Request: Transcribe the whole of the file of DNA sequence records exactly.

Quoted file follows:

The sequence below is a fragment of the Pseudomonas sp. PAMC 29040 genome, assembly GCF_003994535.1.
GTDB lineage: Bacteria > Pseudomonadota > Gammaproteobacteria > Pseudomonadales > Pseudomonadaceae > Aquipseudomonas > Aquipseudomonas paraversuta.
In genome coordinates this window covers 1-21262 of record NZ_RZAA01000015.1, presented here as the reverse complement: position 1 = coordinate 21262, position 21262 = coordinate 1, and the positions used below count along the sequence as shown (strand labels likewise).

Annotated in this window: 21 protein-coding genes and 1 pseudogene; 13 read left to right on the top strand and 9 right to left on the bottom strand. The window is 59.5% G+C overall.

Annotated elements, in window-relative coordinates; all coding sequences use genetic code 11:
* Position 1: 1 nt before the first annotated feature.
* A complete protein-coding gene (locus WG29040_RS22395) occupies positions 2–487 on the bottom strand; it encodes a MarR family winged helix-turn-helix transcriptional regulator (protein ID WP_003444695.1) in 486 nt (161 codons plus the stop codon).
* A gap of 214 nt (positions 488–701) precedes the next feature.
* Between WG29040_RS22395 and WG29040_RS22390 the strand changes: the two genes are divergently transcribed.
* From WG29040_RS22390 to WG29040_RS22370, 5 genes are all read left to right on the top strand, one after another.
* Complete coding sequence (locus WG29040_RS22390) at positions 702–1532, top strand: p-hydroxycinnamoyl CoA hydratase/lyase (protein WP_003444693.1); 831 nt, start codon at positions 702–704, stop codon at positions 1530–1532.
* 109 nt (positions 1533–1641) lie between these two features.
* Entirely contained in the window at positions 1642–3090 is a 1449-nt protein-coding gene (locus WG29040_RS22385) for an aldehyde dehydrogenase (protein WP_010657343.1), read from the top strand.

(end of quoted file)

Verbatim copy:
The sequence below is a fragment of the Pseudomonas sp. PAMC 29040 genome, assembly GCF_003994535.1.
GTDB lineage: Bacteria > Pseudomonadota > Gammaproteobacteria > Pseudomonadales > Pseudomonadaceae > Aquipseudomonas > Aquipseudomonas paraversuta.
In genome coordinates this window covers 1-21262 of record NZ_RZAA01000015.1, presented here as the reverse complement: position 1 = coordinate 21262, position 21262 = coordinate 1, and the positions used below count along the sequence as shown (strand labels likewise).

Annotated in this window: 21 protein-coding genes and 1 pseudogene; 13 read left to right on the top strand and 9 right to left on the bottom strand. The window is 59.5% G+C overall.

Annotated elements, in window-relative coordinates; all coding sequences use genetic code 11:
* Position 1: 1 nt before the first annotated feature.
* A complete protein-coding gene (locus WG29040_RS22395) occupies positions 2–487 on the bottom strand; it encodes a MarR family winged helix-turn-helix transcriptional regulator (protein ID WP_003444695.1) in 486 nt (161 codons plus the stop codon).
* A gap of 214 nt (positions 488–701) precedes the next feature.
* Between WG29040_RS22395 and WG29040_RS22390 the strand changes: the two genes are divergently transcribed.
* From WG29040_RS22390 to WG29040_RS22370, 5 genes are all read left to right on the top strand, one after another.
* Complete coding sequence (locus WG29040_RS22390) at positions 702–1532, top strand: p-hydroxycinnamoyl CoA hydratase/lyase (protein WP_003444693.1); 831 nt, start codon at positions 702–704, stop codon at positions 1530–1532.
* 109 nt (positions 1533–1641) lie between these two features.
* Entirely contained in the window at positions 1642–3090 is a 1449-nt protein-coding gene (locus WG29040_RS22385) for an aldehyde dehydrogenase (protein WP_010657343.1), read from the top strand.